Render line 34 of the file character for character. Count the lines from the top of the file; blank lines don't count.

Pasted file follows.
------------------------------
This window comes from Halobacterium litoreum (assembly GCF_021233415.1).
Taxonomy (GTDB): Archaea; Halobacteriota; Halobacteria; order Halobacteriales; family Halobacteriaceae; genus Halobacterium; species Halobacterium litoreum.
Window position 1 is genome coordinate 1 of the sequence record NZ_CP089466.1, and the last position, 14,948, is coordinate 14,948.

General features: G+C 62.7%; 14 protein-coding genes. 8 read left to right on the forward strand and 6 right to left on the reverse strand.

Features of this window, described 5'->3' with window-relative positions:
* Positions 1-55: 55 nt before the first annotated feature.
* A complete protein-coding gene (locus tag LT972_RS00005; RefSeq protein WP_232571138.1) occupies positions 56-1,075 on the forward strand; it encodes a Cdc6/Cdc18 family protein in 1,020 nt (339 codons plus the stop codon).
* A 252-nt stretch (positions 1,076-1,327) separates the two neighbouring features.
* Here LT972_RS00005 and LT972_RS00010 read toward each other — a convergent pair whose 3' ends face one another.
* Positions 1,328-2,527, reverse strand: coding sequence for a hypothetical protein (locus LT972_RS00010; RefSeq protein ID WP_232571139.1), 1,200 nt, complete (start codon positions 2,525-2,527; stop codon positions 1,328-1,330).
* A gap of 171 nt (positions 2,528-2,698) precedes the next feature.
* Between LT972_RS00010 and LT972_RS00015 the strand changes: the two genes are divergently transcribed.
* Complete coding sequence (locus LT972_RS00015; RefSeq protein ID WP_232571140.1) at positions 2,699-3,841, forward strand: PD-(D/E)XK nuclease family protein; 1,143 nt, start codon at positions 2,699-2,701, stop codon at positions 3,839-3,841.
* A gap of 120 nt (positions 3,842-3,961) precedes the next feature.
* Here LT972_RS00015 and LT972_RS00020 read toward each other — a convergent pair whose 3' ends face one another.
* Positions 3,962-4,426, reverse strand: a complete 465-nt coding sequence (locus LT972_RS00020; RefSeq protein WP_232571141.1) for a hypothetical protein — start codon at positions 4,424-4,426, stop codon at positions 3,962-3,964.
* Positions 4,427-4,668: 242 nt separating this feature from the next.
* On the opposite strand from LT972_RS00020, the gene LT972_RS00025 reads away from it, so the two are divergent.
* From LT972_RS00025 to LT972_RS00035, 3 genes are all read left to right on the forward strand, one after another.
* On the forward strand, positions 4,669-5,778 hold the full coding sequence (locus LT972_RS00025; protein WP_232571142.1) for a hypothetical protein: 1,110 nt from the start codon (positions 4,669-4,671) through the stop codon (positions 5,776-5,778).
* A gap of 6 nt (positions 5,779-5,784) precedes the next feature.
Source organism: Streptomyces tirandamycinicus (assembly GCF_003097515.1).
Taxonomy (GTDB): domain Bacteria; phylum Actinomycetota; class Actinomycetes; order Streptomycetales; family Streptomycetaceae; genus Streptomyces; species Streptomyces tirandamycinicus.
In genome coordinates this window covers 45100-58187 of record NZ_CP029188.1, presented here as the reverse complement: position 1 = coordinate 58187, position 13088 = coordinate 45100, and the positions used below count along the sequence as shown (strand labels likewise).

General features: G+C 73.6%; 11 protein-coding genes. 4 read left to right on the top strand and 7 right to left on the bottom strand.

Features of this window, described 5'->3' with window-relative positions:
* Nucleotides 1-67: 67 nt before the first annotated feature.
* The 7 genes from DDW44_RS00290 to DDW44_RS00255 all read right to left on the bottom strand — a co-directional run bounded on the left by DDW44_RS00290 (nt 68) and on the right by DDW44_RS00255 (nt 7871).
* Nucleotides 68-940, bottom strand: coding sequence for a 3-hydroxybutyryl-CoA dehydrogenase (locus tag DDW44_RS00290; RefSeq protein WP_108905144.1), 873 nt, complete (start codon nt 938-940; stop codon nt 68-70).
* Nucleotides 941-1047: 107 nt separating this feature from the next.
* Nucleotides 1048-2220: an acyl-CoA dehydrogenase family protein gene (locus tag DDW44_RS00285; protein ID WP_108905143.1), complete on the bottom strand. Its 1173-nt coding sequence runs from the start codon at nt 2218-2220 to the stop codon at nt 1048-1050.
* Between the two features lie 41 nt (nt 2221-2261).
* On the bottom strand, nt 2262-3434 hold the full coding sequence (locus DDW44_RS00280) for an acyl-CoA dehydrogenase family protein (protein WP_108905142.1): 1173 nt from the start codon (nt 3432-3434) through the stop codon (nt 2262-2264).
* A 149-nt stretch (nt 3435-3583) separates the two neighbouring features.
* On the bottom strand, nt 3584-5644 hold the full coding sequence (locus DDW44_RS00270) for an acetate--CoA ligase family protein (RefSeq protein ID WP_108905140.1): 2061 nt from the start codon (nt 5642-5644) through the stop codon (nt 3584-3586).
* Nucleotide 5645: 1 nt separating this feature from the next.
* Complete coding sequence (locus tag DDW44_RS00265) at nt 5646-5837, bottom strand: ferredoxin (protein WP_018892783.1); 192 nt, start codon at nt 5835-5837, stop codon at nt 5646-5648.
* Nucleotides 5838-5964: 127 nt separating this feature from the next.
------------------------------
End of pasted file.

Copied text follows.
* A 149-nt stretch (nt 3435-3583) separates the two neighbouring features.